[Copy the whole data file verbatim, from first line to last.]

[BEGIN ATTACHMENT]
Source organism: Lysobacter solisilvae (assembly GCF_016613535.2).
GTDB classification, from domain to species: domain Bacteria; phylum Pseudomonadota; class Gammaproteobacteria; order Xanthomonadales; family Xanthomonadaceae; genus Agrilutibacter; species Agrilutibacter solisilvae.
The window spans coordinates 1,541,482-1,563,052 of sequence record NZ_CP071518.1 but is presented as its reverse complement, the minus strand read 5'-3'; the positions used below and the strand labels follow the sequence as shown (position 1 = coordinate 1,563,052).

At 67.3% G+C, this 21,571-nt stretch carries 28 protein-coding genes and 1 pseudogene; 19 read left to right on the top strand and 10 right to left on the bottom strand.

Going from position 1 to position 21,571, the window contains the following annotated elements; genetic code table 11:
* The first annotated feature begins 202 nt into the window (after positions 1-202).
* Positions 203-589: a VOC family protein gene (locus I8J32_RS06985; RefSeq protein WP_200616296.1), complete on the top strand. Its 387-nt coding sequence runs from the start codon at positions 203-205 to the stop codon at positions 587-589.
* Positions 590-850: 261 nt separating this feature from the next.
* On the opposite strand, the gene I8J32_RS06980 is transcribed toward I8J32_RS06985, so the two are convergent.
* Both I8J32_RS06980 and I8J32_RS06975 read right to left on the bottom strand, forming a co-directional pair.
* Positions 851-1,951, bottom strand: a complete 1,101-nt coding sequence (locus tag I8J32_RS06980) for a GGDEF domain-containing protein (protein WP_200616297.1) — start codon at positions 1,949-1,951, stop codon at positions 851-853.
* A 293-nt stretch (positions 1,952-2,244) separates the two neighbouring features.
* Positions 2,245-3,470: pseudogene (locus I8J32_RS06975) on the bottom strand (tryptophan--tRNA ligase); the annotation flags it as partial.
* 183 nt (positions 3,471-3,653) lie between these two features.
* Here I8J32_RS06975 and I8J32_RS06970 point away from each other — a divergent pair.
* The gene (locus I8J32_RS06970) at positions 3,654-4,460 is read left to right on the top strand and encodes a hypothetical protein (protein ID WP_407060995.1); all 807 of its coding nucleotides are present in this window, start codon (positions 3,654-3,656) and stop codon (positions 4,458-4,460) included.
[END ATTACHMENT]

Source organism: Lysobacter solisilvae (assembly GCF_016613535.2).
GTDB classification, from domain to species: domain Bacteria; phylum Pseudomonadota; class Gammaproteobacteria; order Xanthomonadales; family Xanthomonadaceae; genus Agrilutibacter; species Agrilutibacter solisilvae.
The window spans coordinates 1,541,482-1,563,052 of sequence record NZ_CP071518.1 but is presented as its reverse complement, the minus strand read 5'-3'; the positions used below and the strand labels follow the sequence as shown (position 1 = coordinate 1,563,052).

At 67.3% G+C, this 21,571-nt stretch carries 28 protein-coding genes and 1 pseudogene; 19 read left to right on the top strand and 10 right to left on the bottom strand.

Going from position 1 to position 21,571, the window contains the following annotated elements; genetic code table 11:
* The first annotated feature begins 202 nt into the window (after positions 1-202).
* Positions 203-589: a VOC family protein gene (locus I8J32_RS06985; RefSeq protein WP_200616296.1), complete on the top strand. Its 387-nt coding sequence runs from the start codon at positions 203-205 to the stop codon at positions 587-589.
* Positions 590-850: 261 nt separating this feature from the next.
* On the opposite strand, the gene I8J32_RS06980 is transcribed toward I8J32_RS06985, so the two are convergent.
* Both I8J32_RS06980 and I8J32_RS06975 read right to left on the bottom strand, forming a co-directional pair.
* Positions 851-1,951, bottom strand: a complete 1,101-nt coding sequence (locus tag I8J32_RS06980) for a GGDEF domain-containing protein (protein WP_200616297.1) — start codon at positions 1,949-1,951, stop codon at positions 851-853.
* A 293-nt stretch (positions 1,952-2,244) separates the two neighbouring features.
* Positions 2,245-3,470: pseudogene (locus I8J32_RS06975) on the bottom strand (tryptophan--tRNA ligase); the annotation flags it as partial.
* 183 nt (positions 3,471-3,653) lie between these two features.
* Here I8J32_RS06975 and I8J32_RS06970 point away from each other — a divergent pair.
* The gene (locus I8J32_RS06970) at positions 3,654-4,460 is read left to right on the top strand and encodes a hypothetical protein (protein ID WP_407060995.1); all 807 of its coding nucleotides are present in this window, start codon (positions 3,654-3,656) and stop codon (positions 4,458-4,460) included.